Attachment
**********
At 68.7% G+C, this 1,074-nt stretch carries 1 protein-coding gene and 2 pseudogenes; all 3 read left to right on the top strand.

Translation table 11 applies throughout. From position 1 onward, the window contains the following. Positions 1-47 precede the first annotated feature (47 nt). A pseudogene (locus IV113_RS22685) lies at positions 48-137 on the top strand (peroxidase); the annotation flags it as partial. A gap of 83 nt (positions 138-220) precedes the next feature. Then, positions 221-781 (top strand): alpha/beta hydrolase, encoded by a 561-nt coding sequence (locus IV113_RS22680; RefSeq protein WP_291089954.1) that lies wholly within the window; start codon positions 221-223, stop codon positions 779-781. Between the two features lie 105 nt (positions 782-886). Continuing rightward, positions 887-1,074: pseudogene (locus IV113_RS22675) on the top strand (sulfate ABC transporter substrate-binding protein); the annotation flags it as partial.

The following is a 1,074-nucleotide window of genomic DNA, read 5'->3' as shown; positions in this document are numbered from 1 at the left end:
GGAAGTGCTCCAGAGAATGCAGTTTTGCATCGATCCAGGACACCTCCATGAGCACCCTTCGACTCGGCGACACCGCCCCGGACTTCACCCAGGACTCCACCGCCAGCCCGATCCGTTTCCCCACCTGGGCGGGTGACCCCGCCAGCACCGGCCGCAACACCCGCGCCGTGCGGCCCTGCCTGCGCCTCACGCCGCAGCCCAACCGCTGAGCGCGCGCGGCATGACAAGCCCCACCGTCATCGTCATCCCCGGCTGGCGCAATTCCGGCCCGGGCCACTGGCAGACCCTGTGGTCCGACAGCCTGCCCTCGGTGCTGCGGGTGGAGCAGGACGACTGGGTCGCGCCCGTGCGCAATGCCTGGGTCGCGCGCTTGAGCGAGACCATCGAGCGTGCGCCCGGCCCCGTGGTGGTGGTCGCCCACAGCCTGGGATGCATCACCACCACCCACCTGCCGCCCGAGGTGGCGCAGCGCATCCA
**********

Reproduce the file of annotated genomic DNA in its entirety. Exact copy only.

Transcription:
At 68.7% G+C, this 1,074-nt stretch carries 1 protein-coding gene and 2 pseudogenes; all 3 read left to right on the top strand.

Translation table 11 applies throughout. From position 1 onward, the window contains the following. Positions 1-47 precede the first annotated feature (47 nt). A pseudogene (locus IV113_RS22685) lies at positions 48-137 on the top strand (peroxidase); the annotation flags it as partial. A gap of 83 nt (positions 138-220) precedes the next feature. Then, positions 221-781 (top strand): alpha/beta hydrolase, encoded by a 561-nt coding sequence (locus IV113_RS22680; RefSeq protein WP_291089954.1) that lies wholly within the window; start codon positions 221-223, stop codon positions 779-781. Between the two features lie 105 nt (positions 782-886). Continuing rightward, positions 887-1,074: pseudogene (locus IV113_RS22675) on the top strand (sulfate ABC transporter substrate-binding protein); the annotation flags it as partial.

The following is a 1,074-nucleotide window of genomic DNA, read 5'->3' as shown; positions in this document are numbered from 1 at the left end:
GGAAGTGCTCCAGAGAATGCAGTTTTGCATCGATCCAGGACACCTCCATGAGCACCCTTCGACTCGGCGACACCGCCCCGGACTTCACCCAGGACTCCACCGCCAGCCCGATCCGTTTCCCCACCTGGGCGGGTGACCCCGCCAGCACCGGCCGCAACACCCGCGCCGTGCGGCCCTGCCTGCGCCTCACGCCGCAGCCCAACCGCTGAGCGCGCGCGGCATGACAAGCCCCACCGTCATCGTCATCCCCGGCTGGCGCAATTCCGGCCCGGGCCACTGGCAGACCCTGTGGTCCGACAGCCTGCCCTCGGTGCTGCGGGTGGAGCAGGACGACTGGGTCGCGCCCGTGCGCAATGCCTGGGTCGCGCGCTTGAGCGAGACCATCGAGCGTGCGCCCGGCCCCGTGGTGGTGGTCGCCCACAGCCTGGGATGCATCACCACCACCCACCTGCCGCCCGAGGTGGCGCAGCGCATCCA